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A New Experiment

As I’ve noted before, I often feel like I’m conducting experiments in  how I raise my child.  Connor is not typical, nor is there any clear way to treat autism.  Thus much of how I parent is based on trial and error, collecting data, and performing experiments.

The new experiment for this summer is trying out a typical preschool.

Observation: Connor has entered a stage in his development in which he is mimicking classmates and other children he comes into contact with.

Problem: Given that Connor spends the majority of his time with other special needs children, he has begun to mimic symptoms and problematic behaviors of these other children.  His language also stopped developing, keeping it on par with classmates.  Connor has displayed frustration and displeasure in attending his regular special day class.

Hypothesis: Being around neurotypical children will encourage Connor to use more language and develop typical social skills, while reducing problematic behaviors.

Proposed Method of Research: Connor will attend a typical preschool, with a developmental program, two days per week.  Connor will also engage in extra curricular activities with typical peers, such as swimming lessons, play dates, and unstructured social environments (ie playing with unknown children at parks, beaches, etc.).  Connor will continue to attend special day class two days per week, as well as participate in a reduced ABA schedule, regular speech therapy, therapeutic horseback riding, and physical therapy/gymnastics.

Findings: TBA

Obviously when I was mulling over the problems and possible solutions in my head, my reasoning was not so clear and scientific.  In fact, I distinctly remember telling Connor’s psychologist that a large part of why I wanted to conduct this experiment during the summer was that I had “a gut feeling” that this was the right thing to do for him.  I’m hoping the science will back me up!

For the most part, at least in the most current research, the benefits of inclusion seem to outweigh the possible problems, but there are still causes for concern, still reasons to worry.  The recent research encourages me that this is right move for Connor, who is on the high functioning end of the spectrum.  And so far, Connor seems to be loving his new school! In class he isn’t speaking to much, and he has had a few frustrations, but at home I can already see some positive effects.  Just in the week since he’s started, Connor is using full sentences and spontaneous language more often than before.

Now maybe this is just a conincidence, and maybe it’s not.  Only time will tell.

Here are some articles on the benefits of inclusion:

Why Inclusion Benefits all Kids:

http://www.parents.com/blogs/to-the-max/2012/11/06/uncategorized/why-inclusion-in-classrooms-benefits-all-kids/

Benefits of Inclusion:

http://www.ehow.com/info_8656410_benefits-inclusion-preschool-children.html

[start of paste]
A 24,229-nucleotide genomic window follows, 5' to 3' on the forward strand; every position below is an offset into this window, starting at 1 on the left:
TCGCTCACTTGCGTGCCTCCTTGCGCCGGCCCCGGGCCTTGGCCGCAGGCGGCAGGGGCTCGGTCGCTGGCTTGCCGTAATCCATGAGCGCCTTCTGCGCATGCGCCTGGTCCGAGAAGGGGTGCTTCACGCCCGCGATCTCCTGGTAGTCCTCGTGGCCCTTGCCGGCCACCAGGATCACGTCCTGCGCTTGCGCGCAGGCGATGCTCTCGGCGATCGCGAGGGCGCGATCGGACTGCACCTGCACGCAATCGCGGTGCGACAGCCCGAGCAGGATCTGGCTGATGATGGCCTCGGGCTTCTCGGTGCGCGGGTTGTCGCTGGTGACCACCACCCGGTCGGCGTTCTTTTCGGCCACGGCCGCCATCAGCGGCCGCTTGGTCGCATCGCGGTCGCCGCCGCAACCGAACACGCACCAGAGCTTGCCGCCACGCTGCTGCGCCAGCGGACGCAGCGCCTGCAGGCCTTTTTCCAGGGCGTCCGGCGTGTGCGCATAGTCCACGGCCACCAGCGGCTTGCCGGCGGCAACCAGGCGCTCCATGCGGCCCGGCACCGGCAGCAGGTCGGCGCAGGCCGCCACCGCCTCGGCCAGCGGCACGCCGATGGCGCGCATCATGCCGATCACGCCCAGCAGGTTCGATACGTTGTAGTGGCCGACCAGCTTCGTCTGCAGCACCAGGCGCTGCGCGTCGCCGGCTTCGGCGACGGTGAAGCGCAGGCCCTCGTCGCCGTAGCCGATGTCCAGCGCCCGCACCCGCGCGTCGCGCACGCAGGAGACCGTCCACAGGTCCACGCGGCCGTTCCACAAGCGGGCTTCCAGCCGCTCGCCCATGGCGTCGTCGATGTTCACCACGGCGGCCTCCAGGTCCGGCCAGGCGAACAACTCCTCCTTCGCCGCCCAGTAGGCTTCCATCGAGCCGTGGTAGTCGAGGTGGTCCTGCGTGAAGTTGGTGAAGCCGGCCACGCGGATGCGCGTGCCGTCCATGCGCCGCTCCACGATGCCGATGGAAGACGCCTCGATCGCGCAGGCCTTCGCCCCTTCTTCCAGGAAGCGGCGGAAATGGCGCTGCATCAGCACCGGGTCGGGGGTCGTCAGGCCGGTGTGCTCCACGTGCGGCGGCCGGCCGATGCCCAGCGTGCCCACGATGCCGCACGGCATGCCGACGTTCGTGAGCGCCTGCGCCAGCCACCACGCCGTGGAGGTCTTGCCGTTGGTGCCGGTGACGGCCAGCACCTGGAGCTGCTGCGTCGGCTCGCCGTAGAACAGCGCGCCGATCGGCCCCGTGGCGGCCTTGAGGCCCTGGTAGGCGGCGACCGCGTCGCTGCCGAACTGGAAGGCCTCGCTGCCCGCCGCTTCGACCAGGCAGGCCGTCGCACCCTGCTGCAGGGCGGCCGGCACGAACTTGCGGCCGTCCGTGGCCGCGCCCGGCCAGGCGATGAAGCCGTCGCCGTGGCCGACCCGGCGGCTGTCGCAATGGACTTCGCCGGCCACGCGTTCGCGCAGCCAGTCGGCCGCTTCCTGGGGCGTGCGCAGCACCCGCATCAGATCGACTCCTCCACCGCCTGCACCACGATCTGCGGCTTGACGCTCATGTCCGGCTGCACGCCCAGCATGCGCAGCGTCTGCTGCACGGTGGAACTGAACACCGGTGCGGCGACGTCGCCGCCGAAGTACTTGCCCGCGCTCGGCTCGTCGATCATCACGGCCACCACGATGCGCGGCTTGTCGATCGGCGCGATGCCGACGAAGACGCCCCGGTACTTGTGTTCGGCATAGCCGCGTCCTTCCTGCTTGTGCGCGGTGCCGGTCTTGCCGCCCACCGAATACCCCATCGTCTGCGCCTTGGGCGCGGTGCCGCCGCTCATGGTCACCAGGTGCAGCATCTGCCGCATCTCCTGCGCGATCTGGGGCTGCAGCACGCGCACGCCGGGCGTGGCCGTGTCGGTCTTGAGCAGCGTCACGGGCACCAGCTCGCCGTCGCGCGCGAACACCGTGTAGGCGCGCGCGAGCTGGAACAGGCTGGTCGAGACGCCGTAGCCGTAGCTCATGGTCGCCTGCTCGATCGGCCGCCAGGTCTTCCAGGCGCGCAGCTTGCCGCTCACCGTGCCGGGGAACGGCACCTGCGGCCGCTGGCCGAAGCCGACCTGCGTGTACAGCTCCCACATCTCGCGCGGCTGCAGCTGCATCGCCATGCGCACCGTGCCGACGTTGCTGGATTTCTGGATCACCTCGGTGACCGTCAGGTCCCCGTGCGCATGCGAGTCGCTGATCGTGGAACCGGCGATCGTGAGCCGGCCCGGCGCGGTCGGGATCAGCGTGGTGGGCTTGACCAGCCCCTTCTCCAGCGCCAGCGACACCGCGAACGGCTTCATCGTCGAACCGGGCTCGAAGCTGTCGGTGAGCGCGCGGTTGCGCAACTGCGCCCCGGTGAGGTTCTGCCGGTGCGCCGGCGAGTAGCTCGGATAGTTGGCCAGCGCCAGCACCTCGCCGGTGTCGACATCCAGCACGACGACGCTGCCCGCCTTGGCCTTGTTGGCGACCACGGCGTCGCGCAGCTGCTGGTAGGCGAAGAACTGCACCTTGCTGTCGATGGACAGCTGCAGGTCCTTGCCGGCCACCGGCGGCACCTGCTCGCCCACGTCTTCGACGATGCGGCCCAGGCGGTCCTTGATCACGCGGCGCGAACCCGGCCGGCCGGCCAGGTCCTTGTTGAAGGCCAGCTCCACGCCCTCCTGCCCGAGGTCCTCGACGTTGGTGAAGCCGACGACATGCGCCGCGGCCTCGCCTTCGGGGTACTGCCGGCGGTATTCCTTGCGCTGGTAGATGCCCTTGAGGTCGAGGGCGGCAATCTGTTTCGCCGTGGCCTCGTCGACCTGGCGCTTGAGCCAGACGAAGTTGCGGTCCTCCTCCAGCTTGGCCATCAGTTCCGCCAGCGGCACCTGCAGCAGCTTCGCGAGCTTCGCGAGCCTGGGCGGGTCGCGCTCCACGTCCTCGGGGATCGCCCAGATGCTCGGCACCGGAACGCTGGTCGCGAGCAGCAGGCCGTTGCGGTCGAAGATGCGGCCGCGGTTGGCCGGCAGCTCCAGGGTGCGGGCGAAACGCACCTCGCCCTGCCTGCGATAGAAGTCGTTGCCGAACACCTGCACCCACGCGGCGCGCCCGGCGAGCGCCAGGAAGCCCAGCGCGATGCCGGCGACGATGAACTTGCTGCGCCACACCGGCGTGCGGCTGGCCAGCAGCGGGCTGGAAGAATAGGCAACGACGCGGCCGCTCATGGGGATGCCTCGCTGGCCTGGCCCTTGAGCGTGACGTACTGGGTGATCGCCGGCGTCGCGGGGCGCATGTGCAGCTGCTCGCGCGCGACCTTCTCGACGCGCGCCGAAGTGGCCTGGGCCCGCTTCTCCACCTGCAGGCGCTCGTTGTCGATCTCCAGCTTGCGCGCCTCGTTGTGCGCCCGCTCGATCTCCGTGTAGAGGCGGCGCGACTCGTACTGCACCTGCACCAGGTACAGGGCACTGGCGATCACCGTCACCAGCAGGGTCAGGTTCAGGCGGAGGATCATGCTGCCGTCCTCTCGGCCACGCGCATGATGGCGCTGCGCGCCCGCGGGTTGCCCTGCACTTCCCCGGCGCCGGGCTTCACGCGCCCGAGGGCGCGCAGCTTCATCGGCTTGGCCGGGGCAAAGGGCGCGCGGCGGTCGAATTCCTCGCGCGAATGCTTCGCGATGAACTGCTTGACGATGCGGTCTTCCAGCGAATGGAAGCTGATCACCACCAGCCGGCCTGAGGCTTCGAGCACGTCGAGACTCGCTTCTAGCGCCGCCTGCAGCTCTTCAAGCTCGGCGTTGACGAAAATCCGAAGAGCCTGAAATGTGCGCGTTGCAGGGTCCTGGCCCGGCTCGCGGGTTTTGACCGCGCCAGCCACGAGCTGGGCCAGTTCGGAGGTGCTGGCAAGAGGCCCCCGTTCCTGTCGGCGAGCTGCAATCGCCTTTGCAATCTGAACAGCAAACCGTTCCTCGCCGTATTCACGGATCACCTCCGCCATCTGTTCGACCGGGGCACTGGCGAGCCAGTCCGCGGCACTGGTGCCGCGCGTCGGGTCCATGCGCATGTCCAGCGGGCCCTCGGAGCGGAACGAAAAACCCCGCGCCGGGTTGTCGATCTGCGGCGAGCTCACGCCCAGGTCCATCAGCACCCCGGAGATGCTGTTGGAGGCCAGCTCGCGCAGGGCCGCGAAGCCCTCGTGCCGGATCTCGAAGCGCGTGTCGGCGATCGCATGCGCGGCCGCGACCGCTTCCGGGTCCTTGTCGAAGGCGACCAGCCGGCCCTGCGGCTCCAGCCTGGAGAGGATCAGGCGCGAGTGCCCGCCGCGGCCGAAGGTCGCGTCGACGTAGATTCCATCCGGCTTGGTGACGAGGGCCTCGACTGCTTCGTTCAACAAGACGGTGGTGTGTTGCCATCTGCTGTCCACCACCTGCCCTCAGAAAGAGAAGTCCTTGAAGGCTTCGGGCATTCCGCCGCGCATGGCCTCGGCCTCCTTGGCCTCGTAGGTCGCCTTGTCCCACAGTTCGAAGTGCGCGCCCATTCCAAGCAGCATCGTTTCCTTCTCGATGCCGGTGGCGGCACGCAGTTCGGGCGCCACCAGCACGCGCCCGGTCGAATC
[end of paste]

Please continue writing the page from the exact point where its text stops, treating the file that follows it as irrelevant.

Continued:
Maryland Department of Education list of Inclusion Benefits:

http://olms.cte.jhu.edu/olms2/3841

 

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Summertime Schedule

Ah, summer! A time for fun! A time for relaxing! A time for chaos!

When you are autistic, the unorganized, seemingly endless days of summer can appear as a nightmare!  Sure, the first few days of sleeping in are great.  Then the trips to the beach, the park, the theme parks all seem nice on the outside, but something deep inside starts to go a little haywire.  By the two-week mark, circuits are as fried as all the yummy summer food you’ve been eating!

Or at least that’s how life appears to be for my son.

Connor fights school.  He whines about the appointments.  He complains about having to do all the non-recreational stuff he has to do for his ASD diagnosis.  “No school today!” is a common refrain at our house in the mornings.  He usually follows it up with “maybe tomorrow”, as if he’ll be more prepared by then to buckle down.

What he may not consciously realize is that every time we have a prolonged break from school (and thus a break from routine), his world starts to spin out of control.

There are too many options, too many fun things to choose from that he eventually suffers from choice paralysis.  When his days are structured and ordered, we have a clear, limited number of choices because our “free choice” time is limited.

To a child this may sound like torture! Only having an hour or two of free time each day! During the summer!!! This woman is a fascist!  But for the child with autism, the structured day is the mental equivalent of eating your vegetables.  You may not always like them, and I can dress them up to taste better, but they will in the long run make you healthier and stronger.

Since school let out two weeks ago, I’ve watched my son’s behavior slowly devolve from happy, compliant and self-contained to needy, angry, and defiant!  Tantrums went from 1 or 2 every other day to 2 to 3 every day.  Time outs tripled.  Bad behavior, we had happily curtailed, reemerged.  Anger was always near the surface.  Hitting, kicking, throwing things, all behaviors we had worked on diligently for the past year and had successfully disappeared from his repertoire began to take shape again.  Perhaps worst of all, his language began to disappear.  Words were replaced by screams and grunts.

The de-evolution culminated on Saturday when we were driving home from my sister’s house.  Connor was in the back pretending to be The Amazing Mumford.  When I chimed in with his magic words “A la peanut butter sandwiches” something in Connor snapped.  He took his seatbelt off and lunged at me.  Thankfully we were close to home but for those few minutes in the car there was a violent struggle as I tried to fend of the little demon that had replaced my child and drive at the same time.